Joanna Clarke looked at her watch, and then across the table at her older son, Justin, who was on his phone.
‘He’s still not answering, Mum,’ said Justin. ‘I hope he’s on his way.’
It was ten minutes to two. Joanna didn’t know what to think. It wasn’t like Doug to be late, especially when it came to being in the spotlight, and today he was supposed to be introducing the Premier to launch Justin’s election campaign.
She looked across the restaurant. People were eating and drinking at every table. The air vibrated with the sounds of clinking cutlery and excited voices. She felt an inner glow of pride. Justin had certainly attracted a large crowd of supporters to launch his campaign to become their local member.
She looked at her watch again, and then towards the foyer, expecting to see Doug striding across it to make a grand entrance. But there was no sign of him, and the Premier was due to arrive in less than ten minutes.
Not wanting to show her concern, Joanna took a deep breath and set her smile, although she knew something had to be wrong. This launch meant as much to Doug as it did to Justin. He’d worked for years to get Justin selected as the party’s candidate, and she knew there was no way he’d be missing the launch of his campaign if he could help it. What worried her was she hadn’t heard from him since he’d left the house that morning to keep some appointment before joining them at the restaurant, and Doug was a stickler for letting her know when he was running late.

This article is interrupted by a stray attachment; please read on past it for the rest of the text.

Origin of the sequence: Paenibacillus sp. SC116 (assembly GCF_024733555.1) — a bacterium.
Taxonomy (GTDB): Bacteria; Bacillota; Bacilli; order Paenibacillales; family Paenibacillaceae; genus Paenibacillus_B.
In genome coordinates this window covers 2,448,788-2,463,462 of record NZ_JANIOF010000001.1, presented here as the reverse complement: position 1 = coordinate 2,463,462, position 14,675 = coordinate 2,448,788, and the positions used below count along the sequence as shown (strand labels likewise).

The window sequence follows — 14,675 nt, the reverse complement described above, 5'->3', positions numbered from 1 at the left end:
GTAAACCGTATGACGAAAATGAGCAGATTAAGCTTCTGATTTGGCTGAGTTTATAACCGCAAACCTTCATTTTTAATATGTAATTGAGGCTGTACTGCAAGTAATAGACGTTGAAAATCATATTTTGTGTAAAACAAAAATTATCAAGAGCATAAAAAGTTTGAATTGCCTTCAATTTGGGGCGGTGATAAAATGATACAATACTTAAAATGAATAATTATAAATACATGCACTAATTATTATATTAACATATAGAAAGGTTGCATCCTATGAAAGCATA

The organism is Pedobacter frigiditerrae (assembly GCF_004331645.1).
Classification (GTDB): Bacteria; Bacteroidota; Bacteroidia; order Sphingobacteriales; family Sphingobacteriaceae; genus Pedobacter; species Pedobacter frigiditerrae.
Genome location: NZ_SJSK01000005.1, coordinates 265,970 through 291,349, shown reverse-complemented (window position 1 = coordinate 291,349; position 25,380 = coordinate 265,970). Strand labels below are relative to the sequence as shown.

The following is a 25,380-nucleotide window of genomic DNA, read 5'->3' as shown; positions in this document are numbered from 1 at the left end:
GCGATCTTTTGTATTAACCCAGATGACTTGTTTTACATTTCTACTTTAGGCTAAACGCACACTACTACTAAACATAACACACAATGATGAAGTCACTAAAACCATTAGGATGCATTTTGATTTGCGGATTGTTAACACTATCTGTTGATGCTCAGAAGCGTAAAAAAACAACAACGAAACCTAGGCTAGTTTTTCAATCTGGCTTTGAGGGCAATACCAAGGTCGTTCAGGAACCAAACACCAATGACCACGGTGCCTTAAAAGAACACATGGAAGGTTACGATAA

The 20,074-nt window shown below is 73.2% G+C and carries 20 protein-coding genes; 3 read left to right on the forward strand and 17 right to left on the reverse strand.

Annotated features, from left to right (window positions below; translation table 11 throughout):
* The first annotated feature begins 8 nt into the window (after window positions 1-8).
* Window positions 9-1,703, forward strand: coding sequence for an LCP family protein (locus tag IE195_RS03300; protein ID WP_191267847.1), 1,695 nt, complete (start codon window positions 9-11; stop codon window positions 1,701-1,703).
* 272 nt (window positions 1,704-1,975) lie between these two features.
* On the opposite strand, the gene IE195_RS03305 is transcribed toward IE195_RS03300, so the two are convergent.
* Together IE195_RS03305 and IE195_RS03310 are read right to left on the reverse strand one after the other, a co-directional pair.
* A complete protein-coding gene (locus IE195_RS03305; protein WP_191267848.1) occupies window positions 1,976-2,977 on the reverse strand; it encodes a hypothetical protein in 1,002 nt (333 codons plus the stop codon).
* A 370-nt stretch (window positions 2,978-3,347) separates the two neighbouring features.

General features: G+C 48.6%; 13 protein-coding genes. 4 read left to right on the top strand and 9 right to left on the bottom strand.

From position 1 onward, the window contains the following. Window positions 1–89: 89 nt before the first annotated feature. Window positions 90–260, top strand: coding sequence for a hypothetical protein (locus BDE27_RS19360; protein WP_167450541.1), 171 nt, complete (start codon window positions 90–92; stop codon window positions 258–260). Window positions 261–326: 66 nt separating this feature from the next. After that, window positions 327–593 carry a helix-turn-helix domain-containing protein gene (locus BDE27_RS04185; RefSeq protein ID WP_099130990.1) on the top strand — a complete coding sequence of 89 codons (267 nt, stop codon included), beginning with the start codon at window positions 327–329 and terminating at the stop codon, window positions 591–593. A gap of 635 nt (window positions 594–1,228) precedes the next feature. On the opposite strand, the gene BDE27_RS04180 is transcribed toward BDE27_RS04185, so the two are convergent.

She looked at her watch again and turned to her younger son, Richard, sitting on her left with his wife, Kathy. ‘You’d better think of a few words to introduce the Premier. It doesn’t look like your father is going to make it in time.’
Richard, who was president of the local branch of the Liberal Party, smiled at her. ‘He’s sure cutting it fine.’
‘Something unexpected must have come up,’ said Joanna, ‘but I’m surprised he hasn’t called.’
Richard placed his hand on his mother’s. ‘I’ve got it covered, Mum. I’ve got a copy of Dad’s speech in my pocket. I wrote this one.’
Joanna cocked an eyebrow. She’d always believed Doug wrote his own speeches.
‘He didn’t have time,’ said Richard, ‘besides, the Premier’s office sent us the text, so it’s not as if he could have ad-libbed much in any case.’
A white car with a state flag fluttering from a short staff at its front end pulled up outside the restaurant and all heads turned to watch the Premier and his minders make their way inside.
Richard stood, walked out to the foyer to greet the Premier, and then escorted him to the microphone set up in front of the bar.
The noise level abated as the serious part of the campaign launch got under way. Richard introduced the Premier using the glowing words of the text the Premier’s office had sent him. The Premier spoke for ten minutes outlining the party’s policy platform and then introduced Justin Clarke as their local candidate.
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